Governor Bill Richardson Appoints Budget Balancing Task Force

Governor Bill Richardson today announced he has formed a task force to study a variety of proposals to help balance the State’s budget. The task force will thoroughly review and scrutinize new revenue options as well as seek public input on the options before the regular legislative session gets underway in January, according to a statement released by the Governor's office.

“Our revenue has taken a major hit from the global economic crisis, and we’ve responded by taking bold action to cut state spending to offset those losses,” Governor Richardson said. “But moving forward we must also take a serious look at options to increase our revenue in ways that allow us to maintain our competitive advantage and address New Mexico’s long-term financial health.”

Governor Richardson appointed Rick Homans, Secretary of the Taxation and Revenue Department, to chair the task force that consists of more than 40 New Mexicans representing a wide range of industries, education, labor and other non-profit organizations. Click for a complete list of members (pdf).

The task force will hold its first public meeting on Monday, November 16th, from 1 PM to 5 PM at the Santa Fe Community College. Additional meetings will be scheduled in Albuquerque, Farmington and Las Cruces.

The group has set up a web site (https://www.nmrevenueoptions.com), which will provide copies of meeting agendas, presentations and a way for members of the public to provide input to the group. A portion of each meeting will also be set aside for public comment.

November 13, 2009 at 01:18 PM in Economy, Populism, Gov. Bill Richardson | Permalink | Comments (1)

Eldorado Dems to Hold Ward Meeting 11.17.09

The organizers of Democratic Ward 47F invite all Eldorado Democrats for dessert and coffee at 7:00 PM on Tuesday, Novemver 17, at the home of Tom Mauter and Kris Sweden on 20 Casa del Oro Loop.

Santa Fe County Democratic Party Chairman Richard Ellenberg will speak about organizing locally, and Eldorado Democrats will have the opportunity to get to know one another and discuss how we can strengthen our community, county, state and country. Call 466-6511 or send an e-mail to eldoradodemocrats@gmail.com to RSVP and get directions.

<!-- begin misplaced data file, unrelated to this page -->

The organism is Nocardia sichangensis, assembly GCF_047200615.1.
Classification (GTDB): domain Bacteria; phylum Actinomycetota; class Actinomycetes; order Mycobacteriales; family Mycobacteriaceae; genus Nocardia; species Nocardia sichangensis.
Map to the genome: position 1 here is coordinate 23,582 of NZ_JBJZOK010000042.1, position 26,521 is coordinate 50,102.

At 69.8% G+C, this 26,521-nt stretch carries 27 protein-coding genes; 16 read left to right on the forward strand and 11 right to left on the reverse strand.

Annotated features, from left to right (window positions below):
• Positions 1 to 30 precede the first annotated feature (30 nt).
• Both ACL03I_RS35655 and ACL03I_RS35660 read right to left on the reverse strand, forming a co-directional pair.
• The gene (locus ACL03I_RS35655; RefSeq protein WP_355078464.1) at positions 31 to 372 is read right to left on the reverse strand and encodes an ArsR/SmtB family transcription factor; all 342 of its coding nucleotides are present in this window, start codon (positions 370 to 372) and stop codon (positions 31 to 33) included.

November 13, 2009 at 12:29 PM in Democratic Party, Events | Permalink | Comments (0)

(Updated) Former Governor Bruce King Passes Away at His Ranch at Age 85

Update: I've added more responses to Bruce King's death as they come in. And here's a nice remembrance piece by Kate Nash at the New Mexican.

King Rancher, business man and politico supreme Bruce King passed away overnight at his ranch in Stanley, New Mexico at age 85 after a bout with heart problems and a life of full of hard work, service and friendly good humor. Bruce's wife, Alice, passed away early last December. Bruce's son Gary King, who serves as New Mexico's Attorney General, released this statement this morning:

"Bruce King would be the first one to tell us all that death is just another phase in the cycle of life and that we must go on with our lives trying to do the best we can while helping others make their way too. None of us in the family thought this day would come so soon after we lost my mom Alice King, but we are comforted by the thought that Bruce and Alice can be together once again."

Funeral plans are pending, but the family asked that, in lieu of flowers, donations be made to the New Mexico Children's Foundation.

Bruce King was a larger than life presence on the New Mexico political scene for decades, serving a in number of roles as a hand-shaking, cowboy booted, down home Democrat. He was born in Stanley, New Mexico on April 6, 1924.

King served in the US Army during World War II and attended the University of New Mexico in Albuquerque after the war. His political career began with his election to the Santa Fe Board of County Commissioners in 1954. He was re-elected and served as the chairman of the board during his second term. In 1959, he was elected to the New Mexico House of Representatives, where he served five consecutive terms in the House. During three of those terms he was Speaker of the House.

King was chairman of the state Democratic Party from 1968 to 1969. In 1969 he was also the president of the State Constitutional Convention.

In 1970, King was elected to his first term as governor, defeating future Republican Senator Pete Domenici. He served as governor from 1971 to 1975, 1979 to 1983 and 1991 to 1995. King's terms were non-consecutive because the New Mexico constitution didn't allow a governor to succeed him or herself prior to 1991. After the constitution was changed, King became the first governor who could succeed himself. He ran for re-election in 1994, but was defeated for a fourth term by Republican Gary Johnson.

Reactions from some of the political figures who knew and loved Bruce King are starting to come in:

Senator Tom Udall: "Bruce King was a gentle political giant with a heart of gold. With Alice by his side, he dedicated his entire life to serving New Mexico, and together they instilled the same values in their children. I will always remember Bruce as true cowboy from Stanley who had the most generous spirit and always saw the best in people. In every level of government that he served New Mexico over several decades, Bruce King accomplished many great things. I personally learned a lot from his work and was happy to have him by my side once again at a backyard barbeque in Moriarty just last year. Jill and I could always count on Bruce and Alice’s friendship and their entire family is in our thoughts and prayers."